As far as uplifting sports movies go, Gracie might just be the oddest of the bunch. Set in the ‘70s, the film is based on actress Elisabeth Shue’s teenage years, is directed by her husband, Davis Guggenheim (An Inconvenient Truth), who also cowrote the film’s story with Shue’s brother, Andrew (TV’s Melrose Place), who in turn has a supporting role in the film. (Why Elisabeth just didn’t write the movie herself is beyond me.)
That Gracie is a family affair is all fine and dandy, but where this really gets bizarre—aside from the fact that you know the real-life “Gracie” grew up to star in Hollow Man in 2000—is when you find out that Elisabeth is playing her own mother. This enters the realm of awkward peculiarity when Elisabeth, as her mom, praises her on-screen daughter, who in actuality is based on herself, for how courageous she is, in addition to giving an epilogue thanking “brave girls like Gracie” for their help in opening up sports for women. This strangeness doesn’t cripple the film; instead it makes it a slightly more interesting oddity than most films of this ilk. What does cripple the film, however, is the fact that it remains just another in a very long line of sports movies determined to improve the viewer’s life via vicarious uplift.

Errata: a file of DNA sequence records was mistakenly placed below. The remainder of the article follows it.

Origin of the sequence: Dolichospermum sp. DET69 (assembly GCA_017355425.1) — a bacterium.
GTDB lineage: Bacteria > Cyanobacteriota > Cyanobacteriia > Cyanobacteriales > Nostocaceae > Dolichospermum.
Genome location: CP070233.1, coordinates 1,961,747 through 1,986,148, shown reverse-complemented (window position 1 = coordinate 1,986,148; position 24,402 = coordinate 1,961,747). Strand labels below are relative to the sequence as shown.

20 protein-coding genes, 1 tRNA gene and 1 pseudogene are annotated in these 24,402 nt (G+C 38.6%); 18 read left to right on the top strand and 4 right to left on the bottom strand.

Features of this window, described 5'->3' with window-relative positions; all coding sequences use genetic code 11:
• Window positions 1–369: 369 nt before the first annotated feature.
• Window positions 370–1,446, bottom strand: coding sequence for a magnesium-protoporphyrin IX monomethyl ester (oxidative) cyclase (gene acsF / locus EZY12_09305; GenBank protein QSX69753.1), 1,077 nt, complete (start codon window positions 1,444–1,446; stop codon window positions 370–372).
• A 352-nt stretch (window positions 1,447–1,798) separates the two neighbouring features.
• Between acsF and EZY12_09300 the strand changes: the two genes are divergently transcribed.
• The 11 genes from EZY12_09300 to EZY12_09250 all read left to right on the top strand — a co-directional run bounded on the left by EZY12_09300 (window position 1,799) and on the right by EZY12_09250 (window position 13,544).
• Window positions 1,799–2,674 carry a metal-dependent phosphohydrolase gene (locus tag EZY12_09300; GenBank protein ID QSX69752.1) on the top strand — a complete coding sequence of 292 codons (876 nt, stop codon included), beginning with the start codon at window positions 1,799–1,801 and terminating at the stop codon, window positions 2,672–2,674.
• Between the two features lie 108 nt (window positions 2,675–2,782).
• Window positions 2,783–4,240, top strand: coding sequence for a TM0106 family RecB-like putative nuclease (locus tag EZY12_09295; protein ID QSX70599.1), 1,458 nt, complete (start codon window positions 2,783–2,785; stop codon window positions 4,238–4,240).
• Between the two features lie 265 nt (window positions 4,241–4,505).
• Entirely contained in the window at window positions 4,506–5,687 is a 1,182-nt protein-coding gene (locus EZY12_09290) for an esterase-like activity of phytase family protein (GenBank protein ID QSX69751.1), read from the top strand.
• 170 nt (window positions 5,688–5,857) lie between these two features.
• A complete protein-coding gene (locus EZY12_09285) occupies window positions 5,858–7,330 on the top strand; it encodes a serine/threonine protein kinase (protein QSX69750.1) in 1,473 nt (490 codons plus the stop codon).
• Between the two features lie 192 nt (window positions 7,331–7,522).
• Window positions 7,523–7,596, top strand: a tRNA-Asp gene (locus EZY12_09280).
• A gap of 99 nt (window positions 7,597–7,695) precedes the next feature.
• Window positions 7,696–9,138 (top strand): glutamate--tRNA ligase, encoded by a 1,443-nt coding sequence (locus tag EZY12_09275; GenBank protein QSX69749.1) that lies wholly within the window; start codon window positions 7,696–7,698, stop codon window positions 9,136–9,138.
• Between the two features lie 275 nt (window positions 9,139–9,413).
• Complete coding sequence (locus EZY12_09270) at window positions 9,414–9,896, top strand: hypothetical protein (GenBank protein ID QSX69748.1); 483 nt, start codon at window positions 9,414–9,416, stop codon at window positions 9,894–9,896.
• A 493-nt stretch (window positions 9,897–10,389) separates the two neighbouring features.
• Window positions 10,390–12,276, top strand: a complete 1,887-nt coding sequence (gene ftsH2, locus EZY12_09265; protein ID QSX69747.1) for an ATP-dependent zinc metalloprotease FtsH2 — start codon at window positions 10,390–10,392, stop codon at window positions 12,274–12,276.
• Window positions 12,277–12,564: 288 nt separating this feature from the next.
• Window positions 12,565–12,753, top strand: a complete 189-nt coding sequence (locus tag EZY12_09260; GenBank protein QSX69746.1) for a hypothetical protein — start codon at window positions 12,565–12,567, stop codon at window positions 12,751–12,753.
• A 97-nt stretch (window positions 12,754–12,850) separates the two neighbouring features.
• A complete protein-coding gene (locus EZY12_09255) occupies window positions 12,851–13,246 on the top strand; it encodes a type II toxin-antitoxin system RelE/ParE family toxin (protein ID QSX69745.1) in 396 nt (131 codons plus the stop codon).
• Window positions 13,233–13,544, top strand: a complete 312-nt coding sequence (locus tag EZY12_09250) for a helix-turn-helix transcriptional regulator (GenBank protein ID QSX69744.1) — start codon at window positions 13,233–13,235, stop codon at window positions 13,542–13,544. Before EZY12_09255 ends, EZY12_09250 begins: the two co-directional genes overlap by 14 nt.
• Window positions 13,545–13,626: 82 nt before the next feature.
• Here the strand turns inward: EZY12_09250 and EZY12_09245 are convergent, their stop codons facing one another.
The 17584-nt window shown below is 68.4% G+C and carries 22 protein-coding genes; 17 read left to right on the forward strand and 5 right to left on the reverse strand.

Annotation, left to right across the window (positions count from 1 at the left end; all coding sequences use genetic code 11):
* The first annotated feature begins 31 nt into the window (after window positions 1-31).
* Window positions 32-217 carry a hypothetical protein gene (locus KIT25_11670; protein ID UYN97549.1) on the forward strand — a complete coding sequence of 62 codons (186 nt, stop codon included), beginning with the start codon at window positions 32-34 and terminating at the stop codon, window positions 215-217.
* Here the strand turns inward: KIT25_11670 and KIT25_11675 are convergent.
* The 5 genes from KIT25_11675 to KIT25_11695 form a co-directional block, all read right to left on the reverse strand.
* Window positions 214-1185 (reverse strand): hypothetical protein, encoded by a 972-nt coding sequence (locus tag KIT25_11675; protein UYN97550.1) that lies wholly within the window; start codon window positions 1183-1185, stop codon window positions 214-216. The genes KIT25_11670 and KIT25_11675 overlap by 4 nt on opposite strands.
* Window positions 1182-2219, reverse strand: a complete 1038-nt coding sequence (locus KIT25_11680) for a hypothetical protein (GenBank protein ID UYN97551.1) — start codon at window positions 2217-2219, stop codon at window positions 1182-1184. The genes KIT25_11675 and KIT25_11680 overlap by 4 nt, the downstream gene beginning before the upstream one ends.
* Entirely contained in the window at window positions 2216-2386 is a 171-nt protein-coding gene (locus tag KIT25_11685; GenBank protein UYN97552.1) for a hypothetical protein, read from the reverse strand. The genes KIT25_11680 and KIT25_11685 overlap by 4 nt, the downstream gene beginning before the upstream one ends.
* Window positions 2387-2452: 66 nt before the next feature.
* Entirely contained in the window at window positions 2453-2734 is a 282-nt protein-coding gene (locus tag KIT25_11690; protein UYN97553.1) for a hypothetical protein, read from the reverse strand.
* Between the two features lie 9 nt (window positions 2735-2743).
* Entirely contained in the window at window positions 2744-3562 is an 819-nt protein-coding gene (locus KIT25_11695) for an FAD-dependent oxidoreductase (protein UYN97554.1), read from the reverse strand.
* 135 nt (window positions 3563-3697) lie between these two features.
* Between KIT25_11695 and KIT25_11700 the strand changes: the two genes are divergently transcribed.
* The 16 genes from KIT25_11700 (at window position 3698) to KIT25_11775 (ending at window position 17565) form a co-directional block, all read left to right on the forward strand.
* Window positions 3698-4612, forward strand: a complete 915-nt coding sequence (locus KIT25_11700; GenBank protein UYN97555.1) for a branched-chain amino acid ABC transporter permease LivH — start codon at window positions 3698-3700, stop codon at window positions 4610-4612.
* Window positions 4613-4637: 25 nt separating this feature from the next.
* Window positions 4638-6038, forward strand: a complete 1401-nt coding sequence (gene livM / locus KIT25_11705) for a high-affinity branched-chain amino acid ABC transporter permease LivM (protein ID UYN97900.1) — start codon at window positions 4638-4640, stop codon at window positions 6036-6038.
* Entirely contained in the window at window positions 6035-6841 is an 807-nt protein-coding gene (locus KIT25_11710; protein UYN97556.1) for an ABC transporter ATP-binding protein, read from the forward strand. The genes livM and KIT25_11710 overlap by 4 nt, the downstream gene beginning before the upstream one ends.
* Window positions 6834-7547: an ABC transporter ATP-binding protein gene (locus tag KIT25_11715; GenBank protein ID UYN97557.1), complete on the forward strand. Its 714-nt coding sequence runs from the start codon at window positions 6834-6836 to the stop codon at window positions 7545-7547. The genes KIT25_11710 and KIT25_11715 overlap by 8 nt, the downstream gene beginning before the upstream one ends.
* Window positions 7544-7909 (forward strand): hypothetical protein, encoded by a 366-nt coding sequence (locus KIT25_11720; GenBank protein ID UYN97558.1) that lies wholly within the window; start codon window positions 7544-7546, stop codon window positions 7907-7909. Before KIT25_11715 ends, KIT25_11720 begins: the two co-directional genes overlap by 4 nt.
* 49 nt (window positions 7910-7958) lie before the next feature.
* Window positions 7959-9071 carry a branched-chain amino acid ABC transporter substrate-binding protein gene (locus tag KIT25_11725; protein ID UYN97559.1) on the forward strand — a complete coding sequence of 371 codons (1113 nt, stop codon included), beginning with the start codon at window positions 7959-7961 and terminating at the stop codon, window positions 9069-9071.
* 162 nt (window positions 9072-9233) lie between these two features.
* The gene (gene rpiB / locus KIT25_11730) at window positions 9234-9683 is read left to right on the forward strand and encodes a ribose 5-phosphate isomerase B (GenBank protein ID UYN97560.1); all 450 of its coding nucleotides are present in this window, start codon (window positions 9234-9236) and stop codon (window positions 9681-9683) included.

The movie follows Gracie (Carly Schroeder, Firewall), who decides to try out for her high school men’s soccer team after the death of her brother (Christopher Shand, A Very Brady Sequel) in a car wreck. The only problem is that her father (Dermot Mulroney) refuses to help her train, so instead Gracie takes the path of the troubled teen (as far as a PG-13 rating will allow), which means sneaking into discos and getting really close to smoking cigarettes. It’s not until she steals the family station wagon that Dad realizes Gracie is going downhill, and decides to give in to her soccer ambitions. (So remember, kids, boost the family car and you’ll get what you want.)
From there, the film becomes a primer on the ins and outs of making a sports flick. From the overcoming of odds, to the underdogs miraculously winning the big game, to the schmaltzy, swelling score that permeates the film in between bursts of classic rock—it’s all there in spades. There’s even a rousing, emotional speech made at a school board meeting by Gracie’s mother thrown in for good measure (though I’m personally disappointed that the decrepit, senile grandfather didn’t pull himself together to somehow inspire Gracie). There’s absolutely nothing in the movie that you can’t see coming from reels away, let alone anything that is new or fresh.
Guggenheim’s direction is adequate, but much of the film’s pacing seems clunky, and a lot of the characters’ emotions feel phony. He does manage to throw in a few stylistic flourishes here and there, and the soccer is handled well enough, but the rest of the film makes it obvious that Guggenheim has made his career directing television shows and filming Al Gore do PowerPoint presentations. And this adequacy is probably the films biggest flaw since the whole movie is, well, simply adequate. Gracie is not a bad movie, but it’s also not a very entertaining, interesting or involving one. Rated PG-13 for brief sexual content.